With Gallardo orchestrating the attack and the back line seemingly solidified, the early returns have been good. United has advanced to the semi-finals of the 2008 CONCACAF Champions’ Cup. After a uninspiring performance in a 1-1 draw on the road, United came back home to pound Jamaica’s Harbour View 5-0 at RFK Stadium last week in their aggregate goal series. They will play Mexican power Pachuca in the semi-final series in early April.
Gallardo with his skills, vision and experiences could be viewed as an upgrade from Gomez, despite being the same age (32). His all-field play could expand the ability of others to get involved in the attack from different angles on the field while still maintaining good defensive shape.
“The interchange at any point in time and the ability to play direct and overlap is one of our strengths. It’s going to be to an advantage as we go through the course of the league and CONCACAF at exploiting teams,” added Namoff.
Overall however, the signing of these South American players further exemplifies United’s philosophy and modus operandi in recent years.
“This organization is about winning,” said Soehn. “Granted we won the Supporter’s Shield but we strive to do more. So we did a big search to bring in guys who complemented what we had, but also understood what the organization was about and strive for the same things that we’re looking for.”
South and Central American players have adjusted to the often-sweltering heat during the summer and to the athletic nature of the league far better than their European counterparts, many of whom were perhaps spoiled by the cushy lifestyles in their leagues. Also, the significant presence of the Spanish-speaking community in America makes the cultural transition very easy. Add the fact that the players who would consider playing in MLS generally come with a cheaper price tag, and you have a fertile recruiting ground if you are willing to put in the work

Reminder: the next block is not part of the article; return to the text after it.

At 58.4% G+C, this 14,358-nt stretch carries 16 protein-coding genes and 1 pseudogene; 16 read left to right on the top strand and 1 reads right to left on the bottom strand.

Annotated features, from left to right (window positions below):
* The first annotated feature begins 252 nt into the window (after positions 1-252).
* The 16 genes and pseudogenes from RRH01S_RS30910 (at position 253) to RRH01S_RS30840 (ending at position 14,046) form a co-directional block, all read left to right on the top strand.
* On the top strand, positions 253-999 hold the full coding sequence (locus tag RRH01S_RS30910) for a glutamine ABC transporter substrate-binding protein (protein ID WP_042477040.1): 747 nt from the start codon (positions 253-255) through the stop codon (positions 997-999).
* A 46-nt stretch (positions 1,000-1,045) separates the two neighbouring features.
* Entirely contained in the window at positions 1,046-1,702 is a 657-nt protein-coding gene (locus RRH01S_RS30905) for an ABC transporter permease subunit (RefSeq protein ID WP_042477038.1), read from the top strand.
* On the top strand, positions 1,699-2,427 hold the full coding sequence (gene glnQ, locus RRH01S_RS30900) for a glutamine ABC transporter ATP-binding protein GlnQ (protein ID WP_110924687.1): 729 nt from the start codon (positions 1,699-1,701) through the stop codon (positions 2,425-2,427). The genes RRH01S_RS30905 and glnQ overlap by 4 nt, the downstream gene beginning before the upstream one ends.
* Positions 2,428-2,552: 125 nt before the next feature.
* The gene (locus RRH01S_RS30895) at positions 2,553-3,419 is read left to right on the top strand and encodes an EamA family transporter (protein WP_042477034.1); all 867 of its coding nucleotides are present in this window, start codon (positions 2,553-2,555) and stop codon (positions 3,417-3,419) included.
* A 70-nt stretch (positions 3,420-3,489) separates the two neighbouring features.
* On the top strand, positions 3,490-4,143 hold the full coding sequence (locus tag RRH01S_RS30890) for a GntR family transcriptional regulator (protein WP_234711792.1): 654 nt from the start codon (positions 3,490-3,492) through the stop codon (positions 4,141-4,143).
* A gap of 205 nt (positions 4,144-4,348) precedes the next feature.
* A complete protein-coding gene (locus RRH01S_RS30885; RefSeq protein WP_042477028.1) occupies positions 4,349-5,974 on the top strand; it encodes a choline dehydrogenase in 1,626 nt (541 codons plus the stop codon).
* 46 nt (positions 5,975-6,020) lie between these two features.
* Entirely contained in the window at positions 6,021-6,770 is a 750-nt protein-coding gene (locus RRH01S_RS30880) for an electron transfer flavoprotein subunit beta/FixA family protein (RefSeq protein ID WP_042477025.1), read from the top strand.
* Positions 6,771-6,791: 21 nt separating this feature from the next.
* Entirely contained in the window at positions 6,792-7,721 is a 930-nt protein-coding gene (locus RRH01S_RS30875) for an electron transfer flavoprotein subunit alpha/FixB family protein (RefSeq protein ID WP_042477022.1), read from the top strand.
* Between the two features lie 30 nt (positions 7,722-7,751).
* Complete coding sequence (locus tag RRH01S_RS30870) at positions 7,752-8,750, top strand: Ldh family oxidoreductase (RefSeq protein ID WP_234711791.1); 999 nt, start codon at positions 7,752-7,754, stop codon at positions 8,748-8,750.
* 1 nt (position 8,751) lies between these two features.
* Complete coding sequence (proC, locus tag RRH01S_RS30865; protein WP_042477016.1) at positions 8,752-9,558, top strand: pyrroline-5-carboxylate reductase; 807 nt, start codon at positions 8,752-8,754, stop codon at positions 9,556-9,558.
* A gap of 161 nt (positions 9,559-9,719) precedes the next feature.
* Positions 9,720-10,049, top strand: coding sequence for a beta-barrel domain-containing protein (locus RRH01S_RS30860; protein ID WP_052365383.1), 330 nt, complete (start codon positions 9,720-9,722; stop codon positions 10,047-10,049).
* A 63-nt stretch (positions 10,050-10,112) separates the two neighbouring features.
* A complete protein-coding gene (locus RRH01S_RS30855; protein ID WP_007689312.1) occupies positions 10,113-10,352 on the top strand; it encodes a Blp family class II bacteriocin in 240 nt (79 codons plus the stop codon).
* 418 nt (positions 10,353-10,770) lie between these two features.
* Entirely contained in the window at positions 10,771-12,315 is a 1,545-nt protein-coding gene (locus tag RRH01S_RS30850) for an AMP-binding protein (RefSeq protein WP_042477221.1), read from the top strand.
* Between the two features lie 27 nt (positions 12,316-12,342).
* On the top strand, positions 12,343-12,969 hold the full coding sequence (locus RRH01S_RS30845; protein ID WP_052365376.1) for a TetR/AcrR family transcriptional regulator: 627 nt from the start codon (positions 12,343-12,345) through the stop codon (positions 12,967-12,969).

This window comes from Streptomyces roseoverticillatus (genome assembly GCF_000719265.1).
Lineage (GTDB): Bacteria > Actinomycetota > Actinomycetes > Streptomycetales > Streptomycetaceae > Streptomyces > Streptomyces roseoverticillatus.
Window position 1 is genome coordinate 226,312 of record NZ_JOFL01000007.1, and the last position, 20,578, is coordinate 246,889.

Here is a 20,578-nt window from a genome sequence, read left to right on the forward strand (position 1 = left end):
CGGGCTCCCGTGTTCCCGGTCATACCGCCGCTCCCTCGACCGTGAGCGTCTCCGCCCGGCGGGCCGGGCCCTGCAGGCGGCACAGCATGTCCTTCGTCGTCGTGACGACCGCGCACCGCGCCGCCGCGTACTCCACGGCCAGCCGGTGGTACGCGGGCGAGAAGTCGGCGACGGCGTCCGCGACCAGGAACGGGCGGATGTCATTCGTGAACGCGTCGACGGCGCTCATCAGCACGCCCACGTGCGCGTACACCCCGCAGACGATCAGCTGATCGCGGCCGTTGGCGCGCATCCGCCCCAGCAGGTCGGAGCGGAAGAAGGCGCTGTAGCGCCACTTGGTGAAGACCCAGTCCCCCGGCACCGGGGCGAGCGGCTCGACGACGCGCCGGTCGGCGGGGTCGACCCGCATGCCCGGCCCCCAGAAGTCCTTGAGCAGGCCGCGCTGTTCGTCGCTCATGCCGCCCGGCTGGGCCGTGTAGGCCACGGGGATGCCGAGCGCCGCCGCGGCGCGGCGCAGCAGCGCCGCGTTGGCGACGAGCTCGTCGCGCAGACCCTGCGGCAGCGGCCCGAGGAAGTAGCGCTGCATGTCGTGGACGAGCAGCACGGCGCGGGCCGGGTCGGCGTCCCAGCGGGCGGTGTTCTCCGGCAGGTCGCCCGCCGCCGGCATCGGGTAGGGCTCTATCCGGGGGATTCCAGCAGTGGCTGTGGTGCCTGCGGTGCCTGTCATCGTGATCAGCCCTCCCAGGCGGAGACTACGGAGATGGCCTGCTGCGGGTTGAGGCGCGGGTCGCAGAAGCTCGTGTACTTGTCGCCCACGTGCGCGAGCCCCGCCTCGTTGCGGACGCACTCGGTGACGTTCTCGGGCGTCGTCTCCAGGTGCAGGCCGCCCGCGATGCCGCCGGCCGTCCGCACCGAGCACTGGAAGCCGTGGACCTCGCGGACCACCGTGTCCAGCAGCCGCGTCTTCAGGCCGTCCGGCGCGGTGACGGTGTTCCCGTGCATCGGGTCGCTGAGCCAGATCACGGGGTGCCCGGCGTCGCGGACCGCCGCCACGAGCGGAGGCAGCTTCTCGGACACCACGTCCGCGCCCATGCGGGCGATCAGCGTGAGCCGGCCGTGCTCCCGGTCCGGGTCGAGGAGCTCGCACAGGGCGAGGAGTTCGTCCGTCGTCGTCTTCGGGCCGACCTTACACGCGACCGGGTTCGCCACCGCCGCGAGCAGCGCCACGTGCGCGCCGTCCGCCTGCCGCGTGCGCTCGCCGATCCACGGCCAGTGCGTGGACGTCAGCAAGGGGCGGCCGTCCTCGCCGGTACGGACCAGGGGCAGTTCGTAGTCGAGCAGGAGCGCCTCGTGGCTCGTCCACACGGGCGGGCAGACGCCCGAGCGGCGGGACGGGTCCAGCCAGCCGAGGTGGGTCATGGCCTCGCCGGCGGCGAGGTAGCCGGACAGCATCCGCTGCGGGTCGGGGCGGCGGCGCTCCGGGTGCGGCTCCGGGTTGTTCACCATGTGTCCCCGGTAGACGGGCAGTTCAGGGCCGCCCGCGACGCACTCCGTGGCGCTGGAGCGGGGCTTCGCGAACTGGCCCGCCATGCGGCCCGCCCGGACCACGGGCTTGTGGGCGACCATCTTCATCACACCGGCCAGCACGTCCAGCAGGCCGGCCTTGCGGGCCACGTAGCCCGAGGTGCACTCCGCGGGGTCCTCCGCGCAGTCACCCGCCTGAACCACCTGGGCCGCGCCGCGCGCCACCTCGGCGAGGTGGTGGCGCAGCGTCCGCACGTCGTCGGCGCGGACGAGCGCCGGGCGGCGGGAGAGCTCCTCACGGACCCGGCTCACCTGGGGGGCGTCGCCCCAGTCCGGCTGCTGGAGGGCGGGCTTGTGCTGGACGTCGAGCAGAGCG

Consequently, this group of players has already fit in well in the locker room, something that Soehn and other veteran players value highly.
“Off the field-it’s a great team. The locker room is already set; it’s a good attitude, it’s a good vibe in there and now on the field, as long as we get better it should be a good season,” said veteran midfielder Ben Olsen, who will miss the start of the season due to surgery on both of his ankles.
After scoring a career-high seven goals last year, Olsen had surgery to remove bone spurs from both ankles immediately after the season. The surgeries proved unsuccessful for the second longest tenured United player behind Moreno. After more surgery, he is wading his way through the rehabilitation process but is likely to miss at least the first month of the season. Olsen missed the entire 2001 season with another ankle injury.
“The plan is the same. The plan is to do well every time we go out there and we deal with each game accordingly,” said Olsen, 30, about the team’s attitude.
“We’ll take each one as they come and make adjustments,” he added, about the demanding tournament schedule coinciding with always rigorous league slate. “We’d love to get the supporter’s shield again; In my mind, that’s the toughest thing to do in this league. Tommy and the coaching staff does a good job at managing us and making sure we are fit and ready.”
United will also participate in the 2nd SuperLiga and the U.S. Open Cup.